‘Wonder Woman' & 'Captain Marvel' Are Experiencing Problems That Might Make You Worry About Female Superhero Films
It should say something — something unnerving, no less — about just how dire the state of female superhero cinema seems to be that all the progress we've made seems to derail when one piece of bad news goes public. We could not help but worry about Wonder Woman as a result of the recent departure of director Michelle MacLaren. Even with Patty Jenkins set to direct Wonder Woman in MacLaren's absence, people are still worried.
Extending beyond the single picture, however, we're still worried over big screen superheroinism in general. Making up half of the list of female-led comic book flicks on the docket — and the more palpable half at that, with Captain Marvel having yet to seize any discernible form — Wonder Woman has become an all-eggs-in-one-basket kind of prospect. Every bit of information we can stand to consume about the movie is treated with double the gravity, building or breaking hope for what has taken way practically as its own sub-genre.
In this light, we now set concentration on Jenkins, honing in on the bounties of her 2003 biographical thriller Monster and small collection of television credits. Curiously, Jenkins has endured these very same difficulties of the system that seemed to have caused MacLaren to Wonder Woman : hired as the original director for Thor: The Dark World, Jenkins was ultimately replaced in favor of Game of Thrones helmer Alan Taylor.
Shakeups like these are hardly without their precedent in Hollywood. Last year, news blazed about Edgar Wright’s defection from the Marvel project Ant-Man , prompting an upped volume in the fan community’s lamentation of the studio’s dedication to aesthetic hegemony. As loud as the cries for Wright’s vision were, the circumstance didn’t seem quite as drastic as that which had befallen Jenkins a few years prior, or that would come to ensnare MacLaren this past week. The genre’s inability to “make it work” with a woman behind the wheel speaks to bigger problems than simple insularity of cinematic style.
Jenkins’ hire for Wonder Woman, a quick address of the MacLaren wound, offers its own claims to optimism. Her creativity on Monster and functional capability across the small screen genres of comedy, mystery, and thriller are nothing to cast aside; she doesn’t have MacLaren’s résumé, but that shouldn’t necessarily stamp her as an unworthy successor. The worry is that her minimal feature experience might be exactly why Warner Bros. chose her for the project; without an established authorship of her own, Jenkins might prove an amenable subject for franchise manhandling, turning out a product that belongs more to an endless supply of studio notes than her own creative prowess.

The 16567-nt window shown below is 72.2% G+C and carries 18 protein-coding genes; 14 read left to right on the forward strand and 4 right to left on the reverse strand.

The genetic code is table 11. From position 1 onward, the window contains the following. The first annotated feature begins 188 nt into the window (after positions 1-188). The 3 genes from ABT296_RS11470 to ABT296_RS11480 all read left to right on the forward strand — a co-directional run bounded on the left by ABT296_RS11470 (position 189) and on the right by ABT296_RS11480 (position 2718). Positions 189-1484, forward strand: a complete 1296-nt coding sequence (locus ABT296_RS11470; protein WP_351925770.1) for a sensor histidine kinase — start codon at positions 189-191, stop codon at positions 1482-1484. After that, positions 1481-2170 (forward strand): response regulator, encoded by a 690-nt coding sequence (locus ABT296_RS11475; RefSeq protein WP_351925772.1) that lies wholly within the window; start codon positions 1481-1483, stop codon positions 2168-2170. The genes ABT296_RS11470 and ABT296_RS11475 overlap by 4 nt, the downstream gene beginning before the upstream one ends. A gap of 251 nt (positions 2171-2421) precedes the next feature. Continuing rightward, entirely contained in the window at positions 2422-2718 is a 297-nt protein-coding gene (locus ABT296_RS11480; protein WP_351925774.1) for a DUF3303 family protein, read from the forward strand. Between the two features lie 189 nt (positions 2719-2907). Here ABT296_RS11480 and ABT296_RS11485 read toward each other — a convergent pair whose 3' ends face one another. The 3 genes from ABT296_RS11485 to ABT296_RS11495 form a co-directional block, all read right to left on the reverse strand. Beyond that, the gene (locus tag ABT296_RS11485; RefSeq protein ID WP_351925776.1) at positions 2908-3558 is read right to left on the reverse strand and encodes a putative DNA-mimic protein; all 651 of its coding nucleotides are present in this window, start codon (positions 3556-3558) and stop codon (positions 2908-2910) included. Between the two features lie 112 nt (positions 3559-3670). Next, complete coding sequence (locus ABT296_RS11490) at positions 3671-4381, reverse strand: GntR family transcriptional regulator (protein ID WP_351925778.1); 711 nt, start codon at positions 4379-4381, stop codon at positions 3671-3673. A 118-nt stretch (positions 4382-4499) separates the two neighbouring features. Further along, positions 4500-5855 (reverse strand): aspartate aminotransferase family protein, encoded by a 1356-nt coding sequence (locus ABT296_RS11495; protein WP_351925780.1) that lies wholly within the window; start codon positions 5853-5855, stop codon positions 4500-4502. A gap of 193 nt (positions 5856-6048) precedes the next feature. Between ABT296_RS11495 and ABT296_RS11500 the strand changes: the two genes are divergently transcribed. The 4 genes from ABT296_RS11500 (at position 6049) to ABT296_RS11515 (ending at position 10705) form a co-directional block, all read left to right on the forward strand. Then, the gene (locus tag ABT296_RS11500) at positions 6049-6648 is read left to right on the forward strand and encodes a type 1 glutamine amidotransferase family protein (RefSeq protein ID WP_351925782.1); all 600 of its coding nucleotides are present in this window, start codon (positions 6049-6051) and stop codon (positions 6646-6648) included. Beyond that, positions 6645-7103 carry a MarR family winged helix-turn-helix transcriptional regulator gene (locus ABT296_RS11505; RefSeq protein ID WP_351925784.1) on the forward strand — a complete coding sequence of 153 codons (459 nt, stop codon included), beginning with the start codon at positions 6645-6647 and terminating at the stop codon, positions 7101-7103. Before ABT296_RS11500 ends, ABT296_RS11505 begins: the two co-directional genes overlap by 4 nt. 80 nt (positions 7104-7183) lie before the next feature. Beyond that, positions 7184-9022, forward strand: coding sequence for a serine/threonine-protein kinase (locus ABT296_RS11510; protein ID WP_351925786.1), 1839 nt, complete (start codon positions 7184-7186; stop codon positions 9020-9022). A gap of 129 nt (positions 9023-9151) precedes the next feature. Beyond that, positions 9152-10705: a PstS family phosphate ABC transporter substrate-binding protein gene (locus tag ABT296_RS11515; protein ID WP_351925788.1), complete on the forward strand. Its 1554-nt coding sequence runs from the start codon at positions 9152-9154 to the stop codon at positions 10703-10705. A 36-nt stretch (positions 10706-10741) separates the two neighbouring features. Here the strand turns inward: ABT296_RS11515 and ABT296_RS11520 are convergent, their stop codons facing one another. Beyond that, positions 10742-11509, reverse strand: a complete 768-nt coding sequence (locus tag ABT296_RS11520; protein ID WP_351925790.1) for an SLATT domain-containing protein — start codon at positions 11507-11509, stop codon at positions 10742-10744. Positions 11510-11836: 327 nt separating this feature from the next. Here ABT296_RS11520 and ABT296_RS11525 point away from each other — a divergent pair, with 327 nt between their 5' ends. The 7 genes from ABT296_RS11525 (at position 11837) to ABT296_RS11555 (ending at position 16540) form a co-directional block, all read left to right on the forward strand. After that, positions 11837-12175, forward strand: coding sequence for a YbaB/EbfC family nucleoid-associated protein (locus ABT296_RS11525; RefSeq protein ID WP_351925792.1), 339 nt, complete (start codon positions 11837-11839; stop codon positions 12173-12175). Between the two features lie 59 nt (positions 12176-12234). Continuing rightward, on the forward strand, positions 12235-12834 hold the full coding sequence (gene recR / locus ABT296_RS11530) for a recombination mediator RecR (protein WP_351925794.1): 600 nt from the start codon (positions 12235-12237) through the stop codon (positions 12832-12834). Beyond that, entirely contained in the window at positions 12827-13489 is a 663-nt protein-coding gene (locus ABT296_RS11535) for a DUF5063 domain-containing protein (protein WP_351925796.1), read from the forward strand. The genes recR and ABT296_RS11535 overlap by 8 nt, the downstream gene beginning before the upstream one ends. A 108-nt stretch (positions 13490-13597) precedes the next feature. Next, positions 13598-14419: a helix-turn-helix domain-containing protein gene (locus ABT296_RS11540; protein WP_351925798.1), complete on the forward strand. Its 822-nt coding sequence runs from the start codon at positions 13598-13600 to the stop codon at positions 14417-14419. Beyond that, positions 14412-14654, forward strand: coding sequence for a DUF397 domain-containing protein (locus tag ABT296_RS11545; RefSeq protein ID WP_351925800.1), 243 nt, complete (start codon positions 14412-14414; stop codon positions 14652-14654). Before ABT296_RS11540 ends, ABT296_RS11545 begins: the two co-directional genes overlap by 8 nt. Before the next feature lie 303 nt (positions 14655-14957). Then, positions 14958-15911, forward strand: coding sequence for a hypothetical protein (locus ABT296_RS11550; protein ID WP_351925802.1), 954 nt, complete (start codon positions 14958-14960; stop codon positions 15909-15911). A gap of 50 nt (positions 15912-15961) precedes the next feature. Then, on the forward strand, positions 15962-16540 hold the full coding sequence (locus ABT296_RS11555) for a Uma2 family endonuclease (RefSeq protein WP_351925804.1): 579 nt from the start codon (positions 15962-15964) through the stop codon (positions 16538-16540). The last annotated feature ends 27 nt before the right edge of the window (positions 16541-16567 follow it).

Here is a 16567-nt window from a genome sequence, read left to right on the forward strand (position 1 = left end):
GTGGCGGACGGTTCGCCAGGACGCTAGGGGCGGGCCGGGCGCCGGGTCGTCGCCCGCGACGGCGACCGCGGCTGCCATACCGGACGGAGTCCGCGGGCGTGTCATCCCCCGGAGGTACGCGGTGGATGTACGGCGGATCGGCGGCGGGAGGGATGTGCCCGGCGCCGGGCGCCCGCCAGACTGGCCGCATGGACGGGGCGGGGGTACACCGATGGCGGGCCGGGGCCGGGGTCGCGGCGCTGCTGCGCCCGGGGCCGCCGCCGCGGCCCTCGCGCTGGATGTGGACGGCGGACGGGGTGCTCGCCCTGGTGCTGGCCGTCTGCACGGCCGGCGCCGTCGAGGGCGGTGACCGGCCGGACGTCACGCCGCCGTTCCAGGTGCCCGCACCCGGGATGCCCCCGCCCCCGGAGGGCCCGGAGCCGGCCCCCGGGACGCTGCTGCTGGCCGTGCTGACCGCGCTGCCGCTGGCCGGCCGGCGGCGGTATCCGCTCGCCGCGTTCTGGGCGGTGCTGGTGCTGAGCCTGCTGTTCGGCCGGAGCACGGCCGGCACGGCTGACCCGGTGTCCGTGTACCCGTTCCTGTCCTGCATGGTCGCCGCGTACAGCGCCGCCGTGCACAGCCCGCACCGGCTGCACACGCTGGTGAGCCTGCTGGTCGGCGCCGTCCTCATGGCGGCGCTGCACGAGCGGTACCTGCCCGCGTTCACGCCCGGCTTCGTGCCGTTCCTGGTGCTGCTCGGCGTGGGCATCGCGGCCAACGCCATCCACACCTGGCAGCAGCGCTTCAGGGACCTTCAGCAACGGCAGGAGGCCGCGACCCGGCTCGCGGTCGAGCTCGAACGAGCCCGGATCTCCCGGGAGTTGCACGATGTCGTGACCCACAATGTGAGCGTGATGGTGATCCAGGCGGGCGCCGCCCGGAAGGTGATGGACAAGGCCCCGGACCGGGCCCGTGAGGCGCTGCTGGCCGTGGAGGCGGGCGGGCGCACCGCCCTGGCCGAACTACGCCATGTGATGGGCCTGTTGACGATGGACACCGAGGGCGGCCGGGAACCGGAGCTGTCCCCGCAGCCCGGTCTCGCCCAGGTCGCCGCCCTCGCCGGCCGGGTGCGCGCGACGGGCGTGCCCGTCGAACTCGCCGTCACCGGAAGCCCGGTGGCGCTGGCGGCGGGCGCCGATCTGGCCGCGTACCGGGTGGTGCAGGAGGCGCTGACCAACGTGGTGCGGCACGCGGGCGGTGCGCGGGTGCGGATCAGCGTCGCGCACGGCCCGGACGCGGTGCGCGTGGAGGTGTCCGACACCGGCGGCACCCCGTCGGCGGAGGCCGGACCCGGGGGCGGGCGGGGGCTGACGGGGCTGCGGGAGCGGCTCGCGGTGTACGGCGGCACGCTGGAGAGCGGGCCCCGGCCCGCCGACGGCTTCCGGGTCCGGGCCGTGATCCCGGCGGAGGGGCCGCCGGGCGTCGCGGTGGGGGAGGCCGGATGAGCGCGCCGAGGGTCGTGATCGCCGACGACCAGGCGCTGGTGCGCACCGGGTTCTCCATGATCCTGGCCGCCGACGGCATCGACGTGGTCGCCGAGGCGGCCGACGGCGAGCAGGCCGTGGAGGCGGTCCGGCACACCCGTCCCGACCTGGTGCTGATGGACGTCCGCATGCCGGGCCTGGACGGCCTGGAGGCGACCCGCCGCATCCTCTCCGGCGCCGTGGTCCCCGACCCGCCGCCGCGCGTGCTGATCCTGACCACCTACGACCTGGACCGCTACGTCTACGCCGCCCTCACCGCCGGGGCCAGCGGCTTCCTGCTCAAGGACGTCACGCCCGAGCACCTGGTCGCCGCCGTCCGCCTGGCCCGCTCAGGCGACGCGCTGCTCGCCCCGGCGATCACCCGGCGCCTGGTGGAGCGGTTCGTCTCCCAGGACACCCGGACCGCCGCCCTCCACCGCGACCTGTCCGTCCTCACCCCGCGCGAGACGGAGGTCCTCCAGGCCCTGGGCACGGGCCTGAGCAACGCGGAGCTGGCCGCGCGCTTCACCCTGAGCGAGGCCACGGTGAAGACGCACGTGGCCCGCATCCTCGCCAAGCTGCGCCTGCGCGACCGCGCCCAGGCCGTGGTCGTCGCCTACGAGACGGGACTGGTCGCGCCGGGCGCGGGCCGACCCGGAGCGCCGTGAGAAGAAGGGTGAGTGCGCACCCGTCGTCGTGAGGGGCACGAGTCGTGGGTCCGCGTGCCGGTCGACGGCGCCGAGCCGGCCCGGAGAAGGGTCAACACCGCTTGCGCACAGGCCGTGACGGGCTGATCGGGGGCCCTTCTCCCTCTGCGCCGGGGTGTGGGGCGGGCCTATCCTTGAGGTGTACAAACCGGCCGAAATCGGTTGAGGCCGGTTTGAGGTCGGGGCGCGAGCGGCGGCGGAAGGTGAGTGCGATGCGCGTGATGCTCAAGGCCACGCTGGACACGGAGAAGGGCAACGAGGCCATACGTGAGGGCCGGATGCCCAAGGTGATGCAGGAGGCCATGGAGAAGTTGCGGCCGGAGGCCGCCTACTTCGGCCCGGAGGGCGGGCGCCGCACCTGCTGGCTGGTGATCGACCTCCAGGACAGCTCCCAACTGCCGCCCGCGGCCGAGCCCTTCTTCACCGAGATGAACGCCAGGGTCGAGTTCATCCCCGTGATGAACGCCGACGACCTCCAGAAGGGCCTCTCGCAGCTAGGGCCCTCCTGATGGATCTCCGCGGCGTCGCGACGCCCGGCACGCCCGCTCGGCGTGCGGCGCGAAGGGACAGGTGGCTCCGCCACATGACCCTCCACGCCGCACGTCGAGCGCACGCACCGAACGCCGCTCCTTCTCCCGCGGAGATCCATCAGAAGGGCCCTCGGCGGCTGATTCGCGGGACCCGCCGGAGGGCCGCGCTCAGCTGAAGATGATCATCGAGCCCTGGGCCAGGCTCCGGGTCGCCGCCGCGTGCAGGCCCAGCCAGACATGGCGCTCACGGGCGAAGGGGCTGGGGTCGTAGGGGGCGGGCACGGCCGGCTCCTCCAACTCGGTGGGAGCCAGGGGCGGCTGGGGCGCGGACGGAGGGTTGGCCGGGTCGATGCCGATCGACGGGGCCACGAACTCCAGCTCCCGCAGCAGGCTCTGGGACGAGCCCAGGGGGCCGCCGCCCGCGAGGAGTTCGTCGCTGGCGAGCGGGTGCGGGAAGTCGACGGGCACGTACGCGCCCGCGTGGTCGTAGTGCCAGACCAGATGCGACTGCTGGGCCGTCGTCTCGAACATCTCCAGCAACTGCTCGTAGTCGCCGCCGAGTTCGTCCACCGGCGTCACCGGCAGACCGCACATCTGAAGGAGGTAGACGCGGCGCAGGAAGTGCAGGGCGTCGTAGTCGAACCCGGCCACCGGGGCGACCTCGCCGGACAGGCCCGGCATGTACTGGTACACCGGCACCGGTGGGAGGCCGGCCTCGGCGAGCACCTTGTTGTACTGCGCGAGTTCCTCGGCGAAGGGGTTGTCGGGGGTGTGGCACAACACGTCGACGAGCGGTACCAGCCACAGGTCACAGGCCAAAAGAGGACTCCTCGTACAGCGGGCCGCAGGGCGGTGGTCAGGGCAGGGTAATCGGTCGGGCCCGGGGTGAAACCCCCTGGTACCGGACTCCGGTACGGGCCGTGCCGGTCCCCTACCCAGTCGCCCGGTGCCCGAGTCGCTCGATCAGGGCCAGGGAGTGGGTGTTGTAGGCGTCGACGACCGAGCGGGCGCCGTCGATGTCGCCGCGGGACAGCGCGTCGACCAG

Captain Marvel, still without a director, suggests disparate issues. Though a long way out from its intended 2018 release, the film has exhibited characteristics that might be read (perhaps misread) as studio ambivalence, from the shafting of a character cameo in the forthcoming Avengers: Age of Ultron, to the continued absence of a central star — especially in light of Chadwick Boseman’s positioning at the head of Black Panther, another 2018 release — to the potential hiring of the yet untested Meg LeFauve as a co-writer, alongside Nicole Perlman, co-writer of Guardians of the Galaxy.
Could LeFauve and Perlman be exactly the fresh voices Captain Marvel needs to work as an inventive new direction for the studio? Of course. Could they also be the right combination of acceptably decorated (LeFauve’s Inside Out will show off her skills later this year) but small enough to override with the sort of Joss Whedon rewrites Marvel employed on Thor 2? Likewise believable.
The suggestion of Marvel’s interest in a heavy hand over the creative forces behind Captain Marvel goes out the window when you lend credence the rumors that Disney is courting Angelina Jolie to direct Captain Marvel. Granted, she’s more of a name than an auteur — her two pictures to date, The Land of Blood and Honey and Unbroken, haven’t exactly exhibited much talent behind the camera — but one with enough of a dominating identity as to evade the threat that DC might be casting over Jenkins, or that Marvel has cast over its many non-Whedon directors to date.
All this considered, it’s easy to get a little dismayed over the future of female-led and female-directed superhero movies. We were invested in the optimism of a MacLaren-helmed Wonder Woman, but saw that booted from view just when we were ready to accept that anything in the Man of Steel franchise might be watchable. We were excited to see Captain Marvel make her first appearance in Age of Ultron, hoping that such a turn might suggest Marvel’s escalating investment in the character.
But although there’s plenty to be jostled about, there’s just as much calling for positivity: freedom for MacLaren to pursue a project worthy of her bona fide innovation (and free of the studio sledgehammer), another turn from half of the team who wrote the daffy and enjoyable Guardians script, and — possibly — an actually enjoyable movie from Angelina Jolie. Anything could happen.
Images: Warner Bros.; Disney; Marvel Comics; Getty